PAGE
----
By the Trump campaign’s count, 23 states and territories voting by March 15 will employ some kind of winner-take-all trigger. In 2016, just 15 states and territories did so. The most important change is in delegate-rich California, which is instituting rules for its Super Tuesday primary that will give all of its delegates to a candidate who wins 50% of the state’s vote.

For trailing candidates, this means that staying close to the front-runner might bring little or nothing in the way of actual delegates. The front-runner can rack up delegates fast and pull away to an insurmountable lead quickly, particularly when facing a field in which multiple opponents are dividing the remaining vote into small pieces.

That effect could be enhanced by the fact that the whole primary calendar is more front-loaded in 2024, with a half dozen states moving their election dates forward from past years. All told, some 60% of the party’s delegates will have been chosen by March 5, Cook says. Those rules “give an incumbent/front-runner a significant advantage," says Chris LaCivita, senior adviser in the Trump campaign. For a candidate who hopes to overtake Donald Trump—say, Nikki Haley or Ron DeSantis—this combination of factors means that they have to make their move early to have any chance to catch him.

Once the Republican nomination is secured, the GOP’s advantage in the general election will start to emerge. Both parties will proceed with the knowledge that the two candidates’ standing nationally doesn’t necessarily reflect their chances of securing the 270 Electoral College votes that produce a winner.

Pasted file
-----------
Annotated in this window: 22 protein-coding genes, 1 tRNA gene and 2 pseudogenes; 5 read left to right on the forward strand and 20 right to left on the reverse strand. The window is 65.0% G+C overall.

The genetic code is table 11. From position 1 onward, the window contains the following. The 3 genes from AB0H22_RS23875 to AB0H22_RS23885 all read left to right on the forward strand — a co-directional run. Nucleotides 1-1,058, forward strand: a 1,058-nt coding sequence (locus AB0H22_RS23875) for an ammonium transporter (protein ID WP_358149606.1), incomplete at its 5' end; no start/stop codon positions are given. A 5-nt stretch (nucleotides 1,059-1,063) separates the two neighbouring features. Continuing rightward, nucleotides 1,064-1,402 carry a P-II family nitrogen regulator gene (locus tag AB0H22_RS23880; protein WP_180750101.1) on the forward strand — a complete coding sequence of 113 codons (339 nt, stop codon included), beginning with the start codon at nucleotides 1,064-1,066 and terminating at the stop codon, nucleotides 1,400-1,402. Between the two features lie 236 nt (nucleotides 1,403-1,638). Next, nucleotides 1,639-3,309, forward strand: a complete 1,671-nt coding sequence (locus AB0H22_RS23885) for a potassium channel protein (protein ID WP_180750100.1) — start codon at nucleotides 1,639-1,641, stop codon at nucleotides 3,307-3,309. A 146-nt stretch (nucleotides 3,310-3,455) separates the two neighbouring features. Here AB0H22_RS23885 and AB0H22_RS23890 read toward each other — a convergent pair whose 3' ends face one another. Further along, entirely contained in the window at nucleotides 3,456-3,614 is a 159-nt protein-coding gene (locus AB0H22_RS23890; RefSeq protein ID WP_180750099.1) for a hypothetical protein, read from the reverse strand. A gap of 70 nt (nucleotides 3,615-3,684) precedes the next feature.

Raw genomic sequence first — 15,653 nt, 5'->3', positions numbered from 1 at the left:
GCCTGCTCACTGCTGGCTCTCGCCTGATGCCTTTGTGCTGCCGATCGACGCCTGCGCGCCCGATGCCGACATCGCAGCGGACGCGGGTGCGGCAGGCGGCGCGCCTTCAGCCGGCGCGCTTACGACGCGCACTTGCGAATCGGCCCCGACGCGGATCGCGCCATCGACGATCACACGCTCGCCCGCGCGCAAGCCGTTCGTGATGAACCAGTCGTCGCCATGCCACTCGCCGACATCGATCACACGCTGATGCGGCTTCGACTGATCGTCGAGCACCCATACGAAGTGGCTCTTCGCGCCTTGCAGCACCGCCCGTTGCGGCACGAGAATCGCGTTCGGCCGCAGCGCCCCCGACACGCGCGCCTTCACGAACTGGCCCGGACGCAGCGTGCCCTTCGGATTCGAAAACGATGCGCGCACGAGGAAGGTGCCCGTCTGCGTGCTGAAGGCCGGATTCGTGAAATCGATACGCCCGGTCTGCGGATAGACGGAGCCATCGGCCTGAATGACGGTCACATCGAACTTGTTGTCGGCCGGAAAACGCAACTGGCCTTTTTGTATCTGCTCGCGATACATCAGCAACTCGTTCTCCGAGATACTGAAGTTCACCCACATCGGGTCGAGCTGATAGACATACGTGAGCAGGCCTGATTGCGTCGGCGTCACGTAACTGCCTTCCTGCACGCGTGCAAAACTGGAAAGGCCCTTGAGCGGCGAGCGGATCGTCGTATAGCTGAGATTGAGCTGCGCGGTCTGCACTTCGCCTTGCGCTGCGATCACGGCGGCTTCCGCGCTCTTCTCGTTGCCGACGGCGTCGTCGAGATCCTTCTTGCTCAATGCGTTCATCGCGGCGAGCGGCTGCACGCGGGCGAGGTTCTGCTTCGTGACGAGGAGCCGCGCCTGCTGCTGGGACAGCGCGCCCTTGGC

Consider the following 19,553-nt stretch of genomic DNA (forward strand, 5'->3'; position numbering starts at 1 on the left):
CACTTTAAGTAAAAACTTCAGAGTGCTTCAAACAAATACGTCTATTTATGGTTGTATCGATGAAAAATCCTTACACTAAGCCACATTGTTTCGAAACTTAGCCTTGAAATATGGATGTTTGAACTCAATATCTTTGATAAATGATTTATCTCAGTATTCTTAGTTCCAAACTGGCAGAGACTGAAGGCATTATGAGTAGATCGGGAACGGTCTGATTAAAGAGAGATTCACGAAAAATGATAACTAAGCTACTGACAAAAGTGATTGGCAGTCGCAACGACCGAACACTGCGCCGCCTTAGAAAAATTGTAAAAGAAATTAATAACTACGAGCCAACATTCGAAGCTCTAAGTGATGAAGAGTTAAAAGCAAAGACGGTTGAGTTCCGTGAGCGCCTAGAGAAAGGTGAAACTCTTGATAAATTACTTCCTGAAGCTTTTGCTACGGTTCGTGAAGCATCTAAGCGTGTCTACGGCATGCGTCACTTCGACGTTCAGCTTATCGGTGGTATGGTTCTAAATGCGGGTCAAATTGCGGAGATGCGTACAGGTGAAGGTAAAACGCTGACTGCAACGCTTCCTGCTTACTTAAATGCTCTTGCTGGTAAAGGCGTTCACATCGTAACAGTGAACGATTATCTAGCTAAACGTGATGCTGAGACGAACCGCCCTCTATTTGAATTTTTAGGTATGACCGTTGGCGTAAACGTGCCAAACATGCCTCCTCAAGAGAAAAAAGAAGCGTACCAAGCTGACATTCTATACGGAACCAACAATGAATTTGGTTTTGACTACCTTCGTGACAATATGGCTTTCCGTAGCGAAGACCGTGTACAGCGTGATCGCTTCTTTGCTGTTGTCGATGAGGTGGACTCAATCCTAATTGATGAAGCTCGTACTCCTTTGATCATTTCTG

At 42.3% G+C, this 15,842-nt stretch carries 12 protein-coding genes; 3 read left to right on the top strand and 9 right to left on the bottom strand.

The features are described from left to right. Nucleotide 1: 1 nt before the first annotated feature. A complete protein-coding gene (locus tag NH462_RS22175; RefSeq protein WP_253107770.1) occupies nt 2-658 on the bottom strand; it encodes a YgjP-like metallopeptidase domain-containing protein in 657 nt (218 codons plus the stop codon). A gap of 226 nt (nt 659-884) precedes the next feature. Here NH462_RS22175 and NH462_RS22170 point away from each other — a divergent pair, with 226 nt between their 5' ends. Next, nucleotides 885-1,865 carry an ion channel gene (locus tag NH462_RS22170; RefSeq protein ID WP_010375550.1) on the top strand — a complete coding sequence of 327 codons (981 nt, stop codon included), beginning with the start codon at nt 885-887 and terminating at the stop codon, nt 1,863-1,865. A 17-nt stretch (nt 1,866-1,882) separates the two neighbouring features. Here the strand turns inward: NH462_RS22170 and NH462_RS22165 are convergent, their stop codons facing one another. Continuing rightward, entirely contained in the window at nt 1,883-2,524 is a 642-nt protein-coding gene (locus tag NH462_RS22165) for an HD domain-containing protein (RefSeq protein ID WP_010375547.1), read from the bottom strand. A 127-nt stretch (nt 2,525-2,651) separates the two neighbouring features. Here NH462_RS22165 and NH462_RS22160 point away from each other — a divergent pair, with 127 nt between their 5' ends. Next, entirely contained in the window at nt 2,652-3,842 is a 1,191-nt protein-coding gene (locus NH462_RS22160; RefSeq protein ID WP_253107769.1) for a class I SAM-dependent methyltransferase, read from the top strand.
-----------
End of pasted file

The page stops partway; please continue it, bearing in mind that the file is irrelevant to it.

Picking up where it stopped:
That dynamic was clear in 2020, when Biden won the national vote over Trump by some seven million votes but claimed the presidency only because he won four key swing states—Georgia, Arizona, Pennsylvania and Wisconsin—by a total of about 126,000 votes.

In that race, Biden won California by 5.1 million votes, New York by 2 million votes and Massachusetts by 1.2 million votes. Winning by such big margins made Biden’s vote total look impressive nationally, but it didn’t give him any more electoral votes than if he’d won those states by a single vote each.

Cook refers to these excess votes as “wasted votes," and in 2020 Biden won all seven of the states at the top of that list, tallying 14 million votes that did nothing to add to his Electoral College advantage. By comparison, just 7.8 million “wasted votes" were cast for Trump.

That factor makes it entirely plausible that Trump could win in another “inversion" election, in which he loses the popular vote but wins the Electoral College, as he did in 2016 against Hillary Clinton. That happened only three times in the country’s first 53 presidential elections before 2000, but it has occurred twice in the six contests since then and nearly happened a third time in 2020.

Trump has one other advantage worth noting: A potential proliferation of alternative candidates who could siphon more votes away from Biden than from Trump. Robert F. Kennedy, Jr. and Cornel West are mounting independent presidential bids, and Democratic Sen. Joe Manchin is also said to be considering a run.

Because of the outsider profile and conservative positions he has struck, Kennedy, though a lifelong Democrat, could sap as many Trump votes as Biden votes. But because of the positioning of West and Manchin—the first a progressive academic and activist, the second a longtime Democratic officeholder—both likely would draw more from the Democrats.

All of these outsiders insist they aren’t aiming to help Trump’s candidacy or hurt Biden’s, but that could be precisely the effect of their campaigns.

Gerald F. Seib retired last year as The Wall Street Journal’s executive Washington editor and weekly Capital Journal columnist. He has served most recently as a fellow at the Robert J. Dole Institute of Politics at the University of Kansas.